Just a few months after everything was seemingly “coming up Kim,” I was sitting on a park bench at Lincoln Center, eating a bag of candy alone and coming to the realization that I would soon be unemployed.
Roseanne Cash's essay about growing up in Tennessee, and leaving, and coming back, and leaving again is really lovely.
After a lot of deliberation, we decided to break the cycle of "we'll do it one day." We could go on our honeymoon. We just had to be creative about it.
Faced with a dire economy and an unstable job market, America's young people haven't just wallowed in self-pity and thrown their hands up in despair. They've gotten creative. They've adapted and evolved, creating their own jobs and doing whatever it takes to make a buck or two, and at the very least, pay the rent.
Matthew is a 24-year-old freelance illustrator and a former professional "sensory panelist" for a frozen foods company. We recently talked about his experience eating french fries and other frozen fried foods for four hours a day, three days a week over the course of eight months. "I'd come home with huge blisters in my mouth from the salt," Matthew said. He earned $4,200.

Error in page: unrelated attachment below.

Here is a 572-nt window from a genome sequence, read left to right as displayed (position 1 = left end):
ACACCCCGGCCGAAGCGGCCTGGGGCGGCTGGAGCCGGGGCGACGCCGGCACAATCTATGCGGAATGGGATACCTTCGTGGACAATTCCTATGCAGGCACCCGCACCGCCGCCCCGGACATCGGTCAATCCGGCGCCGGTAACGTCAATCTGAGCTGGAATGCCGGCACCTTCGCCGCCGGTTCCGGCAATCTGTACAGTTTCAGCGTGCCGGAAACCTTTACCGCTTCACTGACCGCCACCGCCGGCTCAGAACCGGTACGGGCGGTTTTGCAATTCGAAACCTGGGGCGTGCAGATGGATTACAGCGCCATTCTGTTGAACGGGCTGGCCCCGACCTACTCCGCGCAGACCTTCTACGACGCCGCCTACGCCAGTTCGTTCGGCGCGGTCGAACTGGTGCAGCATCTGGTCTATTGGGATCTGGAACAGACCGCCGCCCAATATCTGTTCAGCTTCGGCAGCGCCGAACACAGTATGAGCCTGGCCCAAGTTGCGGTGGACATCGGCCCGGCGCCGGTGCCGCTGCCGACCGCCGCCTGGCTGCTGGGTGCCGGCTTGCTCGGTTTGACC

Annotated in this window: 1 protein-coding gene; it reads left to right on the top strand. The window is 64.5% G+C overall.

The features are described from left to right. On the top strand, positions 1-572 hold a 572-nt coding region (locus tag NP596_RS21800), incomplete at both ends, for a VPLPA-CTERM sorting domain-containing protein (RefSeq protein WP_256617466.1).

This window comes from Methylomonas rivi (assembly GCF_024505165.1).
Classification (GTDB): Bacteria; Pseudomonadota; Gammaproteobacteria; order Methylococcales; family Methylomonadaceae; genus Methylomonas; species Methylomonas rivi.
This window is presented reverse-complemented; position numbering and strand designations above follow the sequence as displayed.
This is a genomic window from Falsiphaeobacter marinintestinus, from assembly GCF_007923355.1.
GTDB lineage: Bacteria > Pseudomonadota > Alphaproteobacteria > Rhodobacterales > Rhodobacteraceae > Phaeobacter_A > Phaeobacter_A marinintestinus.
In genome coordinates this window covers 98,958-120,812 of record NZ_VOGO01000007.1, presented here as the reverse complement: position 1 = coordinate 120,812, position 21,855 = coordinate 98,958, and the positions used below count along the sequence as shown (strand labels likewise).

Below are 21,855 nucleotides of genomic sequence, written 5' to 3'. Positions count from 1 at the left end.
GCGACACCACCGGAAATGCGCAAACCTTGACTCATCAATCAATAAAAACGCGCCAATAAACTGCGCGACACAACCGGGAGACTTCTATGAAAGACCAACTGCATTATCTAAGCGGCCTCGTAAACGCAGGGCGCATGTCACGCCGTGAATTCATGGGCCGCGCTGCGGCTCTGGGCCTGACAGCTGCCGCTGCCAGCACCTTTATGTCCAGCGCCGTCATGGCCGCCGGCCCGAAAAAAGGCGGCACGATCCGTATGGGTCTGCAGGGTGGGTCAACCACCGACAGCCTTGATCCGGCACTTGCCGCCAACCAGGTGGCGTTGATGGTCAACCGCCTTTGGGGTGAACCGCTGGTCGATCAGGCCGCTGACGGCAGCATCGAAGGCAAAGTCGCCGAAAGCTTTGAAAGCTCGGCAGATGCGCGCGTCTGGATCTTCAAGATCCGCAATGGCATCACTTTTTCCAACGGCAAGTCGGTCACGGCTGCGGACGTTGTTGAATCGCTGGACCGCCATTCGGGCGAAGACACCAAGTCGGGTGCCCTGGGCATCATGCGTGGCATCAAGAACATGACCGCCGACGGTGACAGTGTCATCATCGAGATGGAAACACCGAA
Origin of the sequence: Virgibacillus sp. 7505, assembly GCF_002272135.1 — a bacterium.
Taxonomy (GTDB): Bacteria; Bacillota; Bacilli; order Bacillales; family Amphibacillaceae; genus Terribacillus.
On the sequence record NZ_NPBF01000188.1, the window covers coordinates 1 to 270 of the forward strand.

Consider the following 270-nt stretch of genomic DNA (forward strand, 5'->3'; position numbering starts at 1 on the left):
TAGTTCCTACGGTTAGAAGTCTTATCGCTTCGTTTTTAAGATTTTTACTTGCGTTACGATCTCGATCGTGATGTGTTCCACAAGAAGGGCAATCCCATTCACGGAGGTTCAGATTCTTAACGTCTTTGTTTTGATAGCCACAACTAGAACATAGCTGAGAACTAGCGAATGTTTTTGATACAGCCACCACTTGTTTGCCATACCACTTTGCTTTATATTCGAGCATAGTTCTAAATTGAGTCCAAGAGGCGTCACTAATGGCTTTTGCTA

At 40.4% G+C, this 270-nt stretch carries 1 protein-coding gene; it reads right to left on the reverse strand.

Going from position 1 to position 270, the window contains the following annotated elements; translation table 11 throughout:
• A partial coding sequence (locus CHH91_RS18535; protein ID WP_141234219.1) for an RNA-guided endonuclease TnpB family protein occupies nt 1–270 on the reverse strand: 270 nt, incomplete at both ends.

Emily Fleischaker talked to a woman who earns a living by baking marijuana infused baked goods for medical marijuana clubs.
Since December, when I graduated from journalism school, I have been working as a "freelance journalist." I’ve gotten some financial help from a very generous grandmother, but as I move from Girls-hood to womanhood, the task of making a salary’s worth out of cobbled-together bits of change has morphed into a giant, cackling raincloud that follows me everywhere I go. Unfortunately, I do not have an umbrella. Forthwith, some of the more random side jobs I’ve applied for in recent weeks.